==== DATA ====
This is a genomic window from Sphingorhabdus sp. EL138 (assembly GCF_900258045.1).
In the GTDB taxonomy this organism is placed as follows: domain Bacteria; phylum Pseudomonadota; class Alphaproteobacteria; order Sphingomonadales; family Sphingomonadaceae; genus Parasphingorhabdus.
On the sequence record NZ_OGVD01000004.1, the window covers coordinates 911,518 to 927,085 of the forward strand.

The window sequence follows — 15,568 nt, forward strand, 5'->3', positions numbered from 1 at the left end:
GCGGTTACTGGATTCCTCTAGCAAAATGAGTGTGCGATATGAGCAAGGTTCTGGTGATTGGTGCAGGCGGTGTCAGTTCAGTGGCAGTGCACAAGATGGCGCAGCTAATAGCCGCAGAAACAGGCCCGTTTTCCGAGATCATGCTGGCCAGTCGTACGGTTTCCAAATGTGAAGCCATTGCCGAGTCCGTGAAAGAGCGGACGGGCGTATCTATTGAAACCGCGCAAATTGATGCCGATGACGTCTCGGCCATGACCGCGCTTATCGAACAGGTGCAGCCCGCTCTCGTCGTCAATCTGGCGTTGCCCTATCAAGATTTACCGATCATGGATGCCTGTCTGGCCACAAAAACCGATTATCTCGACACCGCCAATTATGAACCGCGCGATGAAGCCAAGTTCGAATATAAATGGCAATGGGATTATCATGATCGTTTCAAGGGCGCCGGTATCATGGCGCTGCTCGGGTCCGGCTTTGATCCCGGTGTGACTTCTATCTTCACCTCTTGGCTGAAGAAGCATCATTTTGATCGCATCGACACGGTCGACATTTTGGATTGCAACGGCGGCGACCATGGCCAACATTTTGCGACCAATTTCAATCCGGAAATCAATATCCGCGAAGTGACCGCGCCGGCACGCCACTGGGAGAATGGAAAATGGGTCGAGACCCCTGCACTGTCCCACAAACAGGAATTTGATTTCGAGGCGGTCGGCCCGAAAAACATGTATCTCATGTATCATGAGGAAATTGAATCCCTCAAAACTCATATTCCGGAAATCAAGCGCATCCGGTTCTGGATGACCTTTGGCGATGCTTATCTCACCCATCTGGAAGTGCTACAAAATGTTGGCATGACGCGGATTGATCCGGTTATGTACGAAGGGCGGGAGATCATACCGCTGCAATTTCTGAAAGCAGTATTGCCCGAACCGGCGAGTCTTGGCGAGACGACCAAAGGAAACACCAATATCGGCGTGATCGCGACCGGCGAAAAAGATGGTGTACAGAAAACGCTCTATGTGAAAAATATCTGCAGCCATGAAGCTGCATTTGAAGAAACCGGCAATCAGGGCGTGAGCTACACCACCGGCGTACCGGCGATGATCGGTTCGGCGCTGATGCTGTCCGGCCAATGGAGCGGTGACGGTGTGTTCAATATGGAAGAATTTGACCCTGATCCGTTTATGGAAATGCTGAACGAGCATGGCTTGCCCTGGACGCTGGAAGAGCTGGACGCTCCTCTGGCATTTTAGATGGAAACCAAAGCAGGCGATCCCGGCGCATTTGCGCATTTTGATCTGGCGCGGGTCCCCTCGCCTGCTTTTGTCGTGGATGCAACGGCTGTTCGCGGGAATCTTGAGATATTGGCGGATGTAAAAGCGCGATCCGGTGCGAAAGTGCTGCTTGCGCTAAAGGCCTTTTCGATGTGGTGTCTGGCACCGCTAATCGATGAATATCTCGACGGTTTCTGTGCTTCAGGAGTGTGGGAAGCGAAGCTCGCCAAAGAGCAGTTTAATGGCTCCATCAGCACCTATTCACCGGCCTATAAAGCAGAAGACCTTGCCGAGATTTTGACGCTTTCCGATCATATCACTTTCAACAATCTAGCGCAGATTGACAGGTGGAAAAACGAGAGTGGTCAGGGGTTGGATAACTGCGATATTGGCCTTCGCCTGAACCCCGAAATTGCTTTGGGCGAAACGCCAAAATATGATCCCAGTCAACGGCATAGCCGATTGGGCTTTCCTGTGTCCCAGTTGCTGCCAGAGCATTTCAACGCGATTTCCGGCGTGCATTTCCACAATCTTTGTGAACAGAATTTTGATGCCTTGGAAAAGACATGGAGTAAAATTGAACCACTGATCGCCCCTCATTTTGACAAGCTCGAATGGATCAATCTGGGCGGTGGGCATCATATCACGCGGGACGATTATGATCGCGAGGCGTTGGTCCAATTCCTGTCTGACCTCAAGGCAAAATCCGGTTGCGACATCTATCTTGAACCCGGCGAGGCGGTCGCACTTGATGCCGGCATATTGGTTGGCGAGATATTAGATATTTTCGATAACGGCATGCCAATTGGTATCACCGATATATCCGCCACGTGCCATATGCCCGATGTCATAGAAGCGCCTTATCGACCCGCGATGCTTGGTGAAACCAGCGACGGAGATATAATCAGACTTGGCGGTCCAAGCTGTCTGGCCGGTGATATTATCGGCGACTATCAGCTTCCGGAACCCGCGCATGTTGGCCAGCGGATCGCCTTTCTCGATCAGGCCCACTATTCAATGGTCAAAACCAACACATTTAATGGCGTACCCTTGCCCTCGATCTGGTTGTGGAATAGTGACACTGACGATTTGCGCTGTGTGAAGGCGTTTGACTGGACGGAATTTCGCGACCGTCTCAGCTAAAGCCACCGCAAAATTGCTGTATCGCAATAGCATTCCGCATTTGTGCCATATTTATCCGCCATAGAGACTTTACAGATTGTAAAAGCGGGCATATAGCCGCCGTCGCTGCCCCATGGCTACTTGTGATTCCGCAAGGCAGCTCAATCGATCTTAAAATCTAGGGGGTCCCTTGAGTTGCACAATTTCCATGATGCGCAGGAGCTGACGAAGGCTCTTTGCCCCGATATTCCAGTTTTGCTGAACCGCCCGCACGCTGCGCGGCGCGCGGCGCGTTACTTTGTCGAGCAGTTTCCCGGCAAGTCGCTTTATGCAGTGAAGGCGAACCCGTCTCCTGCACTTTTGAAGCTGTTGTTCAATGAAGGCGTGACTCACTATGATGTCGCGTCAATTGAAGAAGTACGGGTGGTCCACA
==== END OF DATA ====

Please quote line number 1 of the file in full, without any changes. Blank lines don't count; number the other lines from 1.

This is a genomic window from Sphingorhabdus sp. EL138 (assembly GCF_900258045.1).